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What’s the Difference Between a Foreword, Preface, and Introduction?

Avoid false starts
As a non-fiction editor for close to thirty years, I have helped many an author meet the challenge of establishing a clear, comfortable entry into their book – comfortable for themselves as well as their readers.

Whether writers compose the introductory elements of their book at the beginning of their project or at the end, once they’ve completed the body of the book, their beginning pages often read to me as if they’re taking several runs at introducing their topic.

I’ve found that this is partly the result of confusion over the difference between a foreword, preface, and introduction.

Different publishers and editors may define these elements of the front end of books differently, but here are some definitions and descriptions – supported by the dictionary and the august Chicago Manual of Styleand proven to be helpful in my work as an editor and publisher ­– that my authors have found of assistance.


A foreword (one of the most often misspelled words in the language) is most often written by someone other than the author: an expert in the field, a writer of a similar book, etc. Forewords help the publisher at the level of marketing: An opening statement by an eminent and well-published author gives them added credibility in pitching the book to bookstores. Forewords help the author by putting a stamp of approval on their work.


A preface is best understood, I believe, as standing outside the book proper and being about the book. In a preface an author explains briefly why they wrote the book, or how they came to write it. They also often use the preface to establish their credibility, indicating their experience in the topic or their professional suitability to address such a topic. Sometimes they acknowledge those who inspired them or helped them (though these are often put into a separate Acknowledgments section). Using an old term from the study of rhetoric, a preface is in a sense an “apology”: an explanation or defense.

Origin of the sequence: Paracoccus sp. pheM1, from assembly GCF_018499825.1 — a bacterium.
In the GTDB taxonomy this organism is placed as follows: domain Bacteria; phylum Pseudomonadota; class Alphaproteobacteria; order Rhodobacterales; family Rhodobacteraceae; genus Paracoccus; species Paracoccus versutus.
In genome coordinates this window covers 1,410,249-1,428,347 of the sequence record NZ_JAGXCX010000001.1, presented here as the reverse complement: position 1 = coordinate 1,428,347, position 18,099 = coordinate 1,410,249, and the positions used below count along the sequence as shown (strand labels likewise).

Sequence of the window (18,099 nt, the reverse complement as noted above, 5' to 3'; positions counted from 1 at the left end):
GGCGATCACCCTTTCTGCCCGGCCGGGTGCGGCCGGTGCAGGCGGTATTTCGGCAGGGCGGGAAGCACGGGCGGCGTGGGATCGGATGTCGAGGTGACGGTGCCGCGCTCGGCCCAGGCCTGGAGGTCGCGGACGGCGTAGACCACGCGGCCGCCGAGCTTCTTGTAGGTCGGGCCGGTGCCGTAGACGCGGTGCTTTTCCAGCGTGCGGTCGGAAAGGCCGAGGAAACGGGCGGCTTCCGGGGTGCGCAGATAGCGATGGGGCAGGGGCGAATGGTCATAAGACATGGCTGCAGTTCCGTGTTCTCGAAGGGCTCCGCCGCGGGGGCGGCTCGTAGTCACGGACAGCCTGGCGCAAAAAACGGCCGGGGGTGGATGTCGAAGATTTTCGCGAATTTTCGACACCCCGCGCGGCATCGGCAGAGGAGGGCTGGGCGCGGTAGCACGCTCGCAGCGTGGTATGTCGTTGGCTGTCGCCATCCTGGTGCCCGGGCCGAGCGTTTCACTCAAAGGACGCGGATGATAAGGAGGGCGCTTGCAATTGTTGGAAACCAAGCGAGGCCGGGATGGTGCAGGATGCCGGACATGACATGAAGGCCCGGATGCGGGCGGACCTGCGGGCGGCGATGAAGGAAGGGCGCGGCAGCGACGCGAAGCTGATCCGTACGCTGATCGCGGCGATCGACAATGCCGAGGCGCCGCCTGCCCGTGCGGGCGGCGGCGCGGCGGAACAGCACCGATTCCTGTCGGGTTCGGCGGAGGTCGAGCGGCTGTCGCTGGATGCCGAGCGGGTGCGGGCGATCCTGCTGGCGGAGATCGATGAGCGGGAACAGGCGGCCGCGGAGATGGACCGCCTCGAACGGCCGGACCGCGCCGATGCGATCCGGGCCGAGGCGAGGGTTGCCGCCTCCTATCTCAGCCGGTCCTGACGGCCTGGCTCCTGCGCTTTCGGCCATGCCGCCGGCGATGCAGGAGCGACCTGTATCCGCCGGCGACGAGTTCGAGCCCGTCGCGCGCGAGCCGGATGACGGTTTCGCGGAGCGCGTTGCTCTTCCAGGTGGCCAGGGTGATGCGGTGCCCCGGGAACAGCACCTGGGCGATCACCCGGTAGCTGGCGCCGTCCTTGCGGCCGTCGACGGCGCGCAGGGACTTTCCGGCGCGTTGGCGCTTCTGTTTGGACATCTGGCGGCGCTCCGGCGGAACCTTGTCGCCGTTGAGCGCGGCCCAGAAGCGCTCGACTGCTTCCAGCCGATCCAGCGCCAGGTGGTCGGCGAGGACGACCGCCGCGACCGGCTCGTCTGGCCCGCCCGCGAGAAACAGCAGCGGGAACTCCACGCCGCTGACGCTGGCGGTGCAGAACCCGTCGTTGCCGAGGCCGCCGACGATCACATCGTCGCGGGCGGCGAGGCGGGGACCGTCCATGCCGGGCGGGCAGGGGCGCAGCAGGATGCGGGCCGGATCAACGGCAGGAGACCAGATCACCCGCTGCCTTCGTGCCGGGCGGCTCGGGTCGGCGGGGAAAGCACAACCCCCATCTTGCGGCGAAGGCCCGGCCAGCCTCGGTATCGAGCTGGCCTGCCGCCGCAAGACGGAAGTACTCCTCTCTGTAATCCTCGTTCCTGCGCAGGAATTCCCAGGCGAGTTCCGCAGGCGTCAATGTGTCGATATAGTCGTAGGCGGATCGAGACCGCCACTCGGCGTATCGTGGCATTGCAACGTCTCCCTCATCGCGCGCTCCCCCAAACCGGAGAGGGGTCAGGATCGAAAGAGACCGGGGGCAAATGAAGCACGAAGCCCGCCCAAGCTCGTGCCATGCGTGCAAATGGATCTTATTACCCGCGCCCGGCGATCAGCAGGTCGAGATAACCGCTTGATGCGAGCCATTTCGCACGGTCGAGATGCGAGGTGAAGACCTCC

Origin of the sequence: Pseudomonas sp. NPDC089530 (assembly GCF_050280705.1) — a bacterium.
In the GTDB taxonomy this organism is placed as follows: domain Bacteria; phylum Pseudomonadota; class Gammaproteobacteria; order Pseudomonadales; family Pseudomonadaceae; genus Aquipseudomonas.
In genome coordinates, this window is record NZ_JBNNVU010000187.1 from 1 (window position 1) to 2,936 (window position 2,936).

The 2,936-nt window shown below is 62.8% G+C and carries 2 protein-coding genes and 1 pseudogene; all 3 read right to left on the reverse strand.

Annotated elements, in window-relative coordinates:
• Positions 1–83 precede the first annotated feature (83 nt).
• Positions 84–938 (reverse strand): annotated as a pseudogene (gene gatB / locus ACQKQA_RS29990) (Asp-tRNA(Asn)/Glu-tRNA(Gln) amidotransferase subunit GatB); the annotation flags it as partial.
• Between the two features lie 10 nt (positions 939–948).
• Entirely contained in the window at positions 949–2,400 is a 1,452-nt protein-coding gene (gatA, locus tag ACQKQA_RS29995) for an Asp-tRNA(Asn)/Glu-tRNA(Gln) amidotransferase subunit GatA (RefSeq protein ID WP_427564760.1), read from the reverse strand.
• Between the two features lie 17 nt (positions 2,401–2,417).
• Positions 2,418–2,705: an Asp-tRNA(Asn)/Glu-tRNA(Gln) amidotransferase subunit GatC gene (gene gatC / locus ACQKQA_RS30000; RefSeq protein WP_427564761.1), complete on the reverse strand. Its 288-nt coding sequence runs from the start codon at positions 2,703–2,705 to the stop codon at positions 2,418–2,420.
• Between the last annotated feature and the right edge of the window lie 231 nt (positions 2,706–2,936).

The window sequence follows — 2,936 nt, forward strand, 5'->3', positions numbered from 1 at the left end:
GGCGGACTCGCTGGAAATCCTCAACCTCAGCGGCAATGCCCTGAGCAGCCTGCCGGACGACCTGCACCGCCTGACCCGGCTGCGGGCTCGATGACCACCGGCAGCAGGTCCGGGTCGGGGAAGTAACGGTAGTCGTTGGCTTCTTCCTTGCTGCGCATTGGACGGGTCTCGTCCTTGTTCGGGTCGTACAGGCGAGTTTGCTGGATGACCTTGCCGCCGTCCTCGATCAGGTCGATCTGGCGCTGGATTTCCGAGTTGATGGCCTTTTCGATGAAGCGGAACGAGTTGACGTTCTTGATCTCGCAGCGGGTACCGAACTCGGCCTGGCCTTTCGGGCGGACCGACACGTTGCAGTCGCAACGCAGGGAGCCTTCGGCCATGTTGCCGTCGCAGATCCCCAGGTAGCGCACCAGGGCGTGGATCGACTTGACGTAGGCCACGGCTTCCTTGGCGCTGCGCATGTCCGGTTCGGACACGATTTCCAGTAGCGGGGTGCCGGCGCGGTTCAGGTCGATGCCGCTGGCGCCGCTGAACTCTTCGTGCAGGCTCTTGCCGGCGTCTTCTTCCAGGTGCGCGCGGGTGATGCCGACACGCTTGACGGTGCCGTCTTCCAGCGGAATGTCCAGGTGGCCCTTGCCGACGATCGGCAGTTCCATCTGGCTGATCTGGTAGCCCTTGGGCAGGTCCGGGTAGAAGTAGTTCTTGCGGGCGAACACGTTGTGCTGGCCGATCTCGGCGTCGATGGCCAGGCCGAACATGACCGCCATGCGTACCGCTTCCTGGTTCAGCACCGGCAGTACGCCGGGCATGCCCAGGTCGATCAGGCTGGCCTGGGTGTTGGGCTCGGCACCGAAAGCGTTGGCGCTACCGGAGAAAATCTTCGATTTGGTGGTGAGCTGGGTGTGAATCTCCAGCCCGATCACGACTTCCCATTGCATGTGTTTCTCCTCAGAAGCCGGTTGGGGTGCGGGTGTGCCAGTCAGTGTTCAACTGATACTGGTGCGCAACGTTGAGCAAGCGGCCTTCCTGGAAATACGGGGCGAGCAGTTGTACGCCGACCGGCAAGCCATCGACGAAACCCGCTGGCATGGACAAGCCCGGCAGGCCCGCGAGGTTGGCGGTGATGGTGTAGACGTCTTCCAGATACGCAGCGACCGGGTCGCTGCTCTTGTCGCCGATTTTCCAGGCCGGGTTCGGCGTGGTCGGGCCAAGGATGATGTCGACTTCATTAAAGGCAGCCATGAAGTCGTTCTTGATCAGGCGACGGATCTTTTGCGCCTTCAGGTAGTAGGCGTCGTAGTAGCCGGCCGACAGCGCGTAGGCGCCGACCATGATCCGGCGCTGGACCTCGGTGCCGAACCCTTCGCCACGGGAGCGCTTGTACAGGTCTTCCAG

If a preface is about the book as a book, the introduction is about the content of the book. Sometimes it is as simple as that: It introduces what is covered in the book. Other times it introduces by setting the overall themes of the book, or by establishing definitions and methodology that will be used throughout the book. Scholarly writers sometimes use the introduction to tell their profession how the book should be viewed academically (that is, they position the book as a particular approach within a discipline or part of a discipline). This latter material is appropriate for a preface, as well. The point is that it should appear in the preface or the introduction, not both.

I helped authors with the front end of their books in two recent cases by refining for them the differences between these rubrics of foreword, preface, and introduction. Because these books were very practical books, I also introduced the rubric of “How to Use This Book.”

Not only did these authors take several stabs at describing their book’s contents via their preface and introduction, they actually tried one more time in their first chapter.

In both cases I set up three rubrics for the front end of the book: Preface, How to Use This Book, and Introduction. I then put like with like. I sorted out the various descriptions of why the book had been written and placing them under the heading “Preface.” I found sentences that dealt with the use of the book and placed them under the heading of “How to Use This Book.” I took the various explanations of what the reader was going to read and placed them under the heading of “Introduction.” I also, in one case, deleted the repeated material in the first chapter, and in the other case, moved the repeated material from the first chapter to the Introduction, replacing a less-well-stated introductory comment there.

In both instances the authors felt that I had waved a magic wand over the material. They felt a sense of satisfaction, knowing that their manuscripts now clearly explained to the reader why they wrote their book, how it was to be used, and the details of what it covered.

What about you and your manuscript? I believe the above definitions and distinctions may alleviate the anxiety you likely feel as a writer. You are anxious to be clear, you want to feel justified in addressing readers with your content, you want to establish your credibility, and you want to set the parameters of your time together. Keep in mind that your anxiety may be what is causing your own confusion at the beginning of a book. If unaddressed, it will cause confusion in your readers.

So just calm down and sort through your material as described above. You may be surprised to find that the exercise does something else for you, revealing a better way for you to construct, or reconstruct, the rest of your manuscript!

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